Roadkill Rodeo

Winter Weirdness in the Last Frontier
45

Alaska in the winter is a foreboding, unforgiving place. It is also the
sort of place where folks throw down over roadkill. Public domain.

The Alaskan interior isn’t like the rest of the planet. The following conflict played out over the course of a couple of weeks on the front page of the Daily News Miner — the Fairbanks, Alaska newspaper. Of all the weird stuff I saw while there, this curious little drama centered around a dead moose was among the weirdest.

Moose are roughly the same size as horses. Their legs are long, so most of their body mass is carried up high. That’s bad. When you hit a moose with a car, which happens roughly 500 times a year in Alaska, the animal is notorious for riding up over the hood and coming through the cockpit with predictable results.

However, moose are nonetheless great to eat. Half a moose kept my family in meat for nearly two years while we were there. As it is just stupid cold in the wintertime, roadkill does not deteriorate as it might in warmer climes.

An Alaskan moose is a simply gigantic animal. Transforming one of these creatures into something edible, particularly in the wintertime, takes an enormous amount of work. Public domain.

When life gives you lemons, help feed the needy

When we lived there, roadkill moose officially became the property of the state. The state police maintained a rotating list of service organizations. When they heard of a dead moose on the road, these altruistic guys would then retrieve the beast, butcher it, and distribute the meat gratis to those less fortunate. It seemed a pretty solid plan.

Some hapless Alaskan hit a moose. His car was drivable, and he was not hurt, but the moose was demised. The unfortunate motorist limped back into town and called the Bureau of Land Management to report the moose. The rub, however, was that the bureau was not the action agency for dead moose in Alaska. That would be the state police. However, the bureau person dutifully made a note and thanked the man for his civic-mindedness.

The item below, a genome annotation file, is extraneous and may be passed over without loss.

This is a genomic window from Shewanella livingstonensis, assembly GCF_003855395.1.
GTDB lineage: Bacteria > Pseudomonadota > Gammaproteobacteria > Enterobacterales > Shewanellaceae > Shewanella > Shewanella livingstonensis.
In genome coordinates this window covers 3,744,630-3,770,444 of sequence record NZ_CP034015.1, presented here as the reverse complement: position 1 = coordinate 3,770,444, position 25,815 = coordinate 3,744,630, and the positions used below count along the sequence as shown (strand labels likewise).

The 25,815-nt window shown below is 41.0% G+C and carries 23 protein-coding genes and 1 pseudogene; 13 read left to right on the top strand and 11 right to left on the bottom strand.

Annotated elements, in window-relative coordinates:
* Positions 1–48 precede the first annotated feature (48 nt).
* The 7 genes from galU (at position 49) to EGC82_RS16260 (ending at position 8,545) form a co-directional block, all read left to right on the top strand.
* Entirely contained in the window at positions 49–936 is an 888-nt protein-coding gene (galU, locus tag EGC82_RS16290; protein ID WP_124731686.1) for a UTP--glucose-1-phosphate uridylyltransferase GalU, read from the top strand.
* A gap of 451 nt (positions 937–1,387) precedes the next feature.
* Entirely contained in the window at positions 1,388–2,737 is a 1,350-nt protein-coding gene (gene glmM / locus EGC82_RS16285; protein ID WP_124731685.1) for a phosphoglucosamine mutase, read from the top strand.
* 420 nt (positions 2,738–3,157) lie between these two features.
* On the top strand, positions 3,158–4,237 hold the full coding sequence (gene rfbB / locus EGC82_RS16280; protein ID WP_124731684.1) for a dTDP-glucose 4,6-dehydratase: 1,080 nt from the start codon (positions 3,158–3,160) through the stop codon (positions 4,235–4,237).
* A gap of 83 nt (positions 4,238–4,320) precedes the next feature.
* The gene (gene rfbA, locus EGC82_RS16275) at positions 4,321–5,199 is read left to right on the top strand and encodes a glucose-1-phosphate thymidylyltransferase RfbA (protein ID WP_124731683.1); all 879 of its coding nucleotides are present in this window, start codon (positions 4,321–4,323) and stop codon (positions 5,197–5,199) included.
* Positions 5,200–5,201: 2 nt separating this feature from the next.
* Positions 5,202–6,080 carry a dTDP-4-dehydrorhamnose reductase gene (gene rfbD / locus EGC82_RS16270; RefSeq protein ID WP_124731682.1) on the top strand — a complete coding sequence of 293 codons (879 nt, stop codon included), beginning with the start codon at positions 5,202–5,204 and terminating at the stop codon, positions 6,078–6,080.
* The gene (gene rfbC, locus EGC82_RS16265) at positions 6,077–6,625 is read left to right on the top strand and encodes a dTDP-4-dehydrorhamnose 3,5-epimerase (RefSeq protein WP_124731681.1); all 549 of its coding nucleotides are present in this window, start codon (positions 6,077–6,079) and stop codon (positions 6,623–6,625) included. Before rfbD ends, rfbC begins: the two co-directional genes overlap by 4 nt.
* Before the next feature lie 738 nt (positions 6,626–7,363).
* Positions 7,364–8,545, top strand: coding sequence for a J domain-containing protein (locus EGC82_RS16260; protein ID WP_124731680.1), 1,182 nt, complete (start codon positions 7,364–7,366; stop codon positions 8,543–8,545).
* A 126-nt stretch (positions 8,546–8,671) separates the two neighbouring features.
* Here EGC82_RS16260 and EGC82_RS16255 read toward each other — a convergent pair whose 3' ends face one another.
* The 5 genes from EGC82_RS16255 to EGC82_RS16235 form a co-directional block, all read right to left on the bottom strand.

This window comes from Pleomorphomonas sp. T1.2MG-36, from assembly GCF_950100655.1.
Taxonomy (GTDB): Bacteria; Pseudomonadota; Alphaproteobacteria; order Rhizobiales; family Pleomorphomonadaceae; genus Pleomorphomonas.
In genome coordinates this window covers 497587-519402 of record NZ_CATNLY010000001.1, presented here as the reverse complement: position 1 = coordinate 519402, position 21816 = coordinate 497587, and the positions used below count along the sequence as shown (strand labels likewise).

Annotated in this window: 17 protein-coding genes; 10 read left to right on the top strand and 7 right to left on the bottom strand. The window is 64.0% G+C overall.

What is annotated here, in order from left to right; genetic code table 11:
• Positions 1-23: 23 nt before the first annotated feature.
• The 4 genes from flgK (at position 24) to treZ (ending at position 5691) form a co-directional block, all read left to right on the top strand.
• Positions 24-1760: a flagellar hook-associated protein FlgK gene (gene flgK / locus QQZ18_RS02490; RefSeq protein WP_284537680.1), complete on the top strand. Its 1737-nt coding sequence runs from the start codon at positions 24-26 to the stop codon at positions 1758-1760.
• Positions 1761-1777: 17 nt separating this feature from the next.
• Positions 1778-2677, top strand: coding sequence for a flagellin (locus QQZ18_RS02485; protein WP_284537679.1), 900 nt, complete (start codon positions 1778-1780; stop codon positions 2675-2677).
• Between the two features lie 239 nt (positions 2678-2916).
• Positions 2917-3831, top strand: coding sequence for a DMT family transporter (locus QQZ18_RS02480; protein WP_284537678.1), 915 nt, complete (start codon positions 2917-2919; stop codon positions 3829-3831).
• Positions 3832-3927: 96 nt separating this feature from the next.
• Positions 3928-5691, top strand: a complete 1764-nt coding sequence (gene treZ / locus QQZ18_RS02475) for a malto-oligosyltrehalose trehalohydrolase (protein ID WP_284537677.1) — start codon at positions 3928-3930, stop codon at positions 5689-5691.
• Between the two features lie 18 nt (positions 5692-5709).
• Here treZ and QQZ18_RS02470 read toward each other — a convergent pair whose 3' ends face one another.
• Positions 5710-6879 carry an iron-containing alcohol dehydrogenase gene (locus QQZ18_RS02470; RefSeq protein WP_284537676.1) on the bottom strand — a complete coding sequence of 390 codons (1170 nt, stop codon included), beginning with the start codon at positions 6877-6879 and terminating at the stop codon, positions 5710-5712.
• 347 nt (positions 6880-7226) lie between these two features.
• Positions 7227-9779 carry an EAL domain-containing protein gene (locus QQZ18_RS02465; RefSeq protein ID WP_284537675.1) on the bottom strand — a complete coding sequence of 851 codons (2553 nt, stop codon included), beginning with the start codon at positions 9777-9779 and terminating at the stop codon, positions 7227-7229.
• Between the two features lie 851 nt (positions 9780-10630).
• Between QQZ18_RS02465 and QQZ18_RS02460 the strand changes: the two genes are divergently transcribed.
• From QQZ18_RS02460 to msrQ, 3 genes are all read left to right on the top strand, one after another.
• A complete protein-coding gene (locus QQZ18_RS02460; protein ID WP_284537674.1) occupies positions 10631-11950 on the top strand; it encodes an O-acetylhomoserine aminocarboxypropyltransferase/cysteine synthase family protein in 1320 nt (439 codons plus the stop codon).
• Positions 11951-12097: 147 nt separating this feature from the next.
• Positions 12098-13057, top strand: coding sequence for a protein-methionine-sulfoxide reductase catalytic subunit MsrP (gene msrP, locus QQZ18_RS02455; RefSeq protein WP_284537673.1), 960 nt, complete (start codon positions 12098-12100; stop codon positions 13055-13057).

Meanwhile ...

Meanwhile, a 50-something-year-old Alaskan woman was out riding her snow machine and happened upon the dead moose on the side of the road. She lived alone in a little cabin out in the middle of no place and was just over the moon at her serendipitous discovery. This unexpected bounty would feed her for many months. She and a lady friend, who also lived alone in a different cabin in the middle of no place, then dragged the enormous stiff creature to the nearest domicile for processing. At the time, it was maybe -35 degrees Fahrenheit.

Now imagine the kind of women who might voluntarily live alone in the middle of no place in Alaska and also skin their own moose. These are not the sorts of ladies I’d want chasing me with sticks. These chicks were of undeniably hearty stock.

In short order, they had the big animal field stripped, and the meat put away. However, as you might imagine, given the ghastly temperatures, this was no mean project.

While all this was going on, the Bureau of Land Management representative finally got around to notifying the state police. A state trooper dutifully investigated and found where the dead moose had been dragged off. He followed the trail to the first woman’s cabin and inquired about the moose. The lady explained that the moose was in her freezer and that he needed to leave. The state trooper wisely complied.

Once back at headquarters, this poor guy’s boss said, nope, that moose belonged to the state and directed him to retrieve it. The cop dutifully went back out to the cabin and engaged in a spirited discourse with the industrious lass. She explained what it had taken to process that 1,100-pound animal at 35 below and voiced her displeasure with his job, his mission, his boss, and likely his parentage.

Alaskan cops are all psychotherapists at heart, so the officer suggested a compromise. The lawman posited that he take half the moose and wrote her a receipt attesting that the other half was a gift from the state of Alaska to the scary woman. The lady was not happy about it, but she acquiesced with reluctance. The man then packed half of the frozen moose in the trunk of his squad car and returned to base rightly pleased with himself.

His boss, however, was apparently a real stickler about moose. He directed the poor man to go fetch the rest of the creature as well. The cop dutifully did so. According to the newspaper narrative, there was at least a passing period wherein the angry Alaskan woman threatened to kill the unfortunate peace officer while waving her duly-signed receipt in his face.

We all couldn’t wait each day to get our newspapers and find out the latest installment in the dead moose saga.

Alaska is indeed a magical place brimming with peerless natural beauty. It is also the only place I know of wherein a female hermit might threaten to murder a law enforcement officer over ownership of roadkill and find that 90% of the state’s residents would take her side in the matter.

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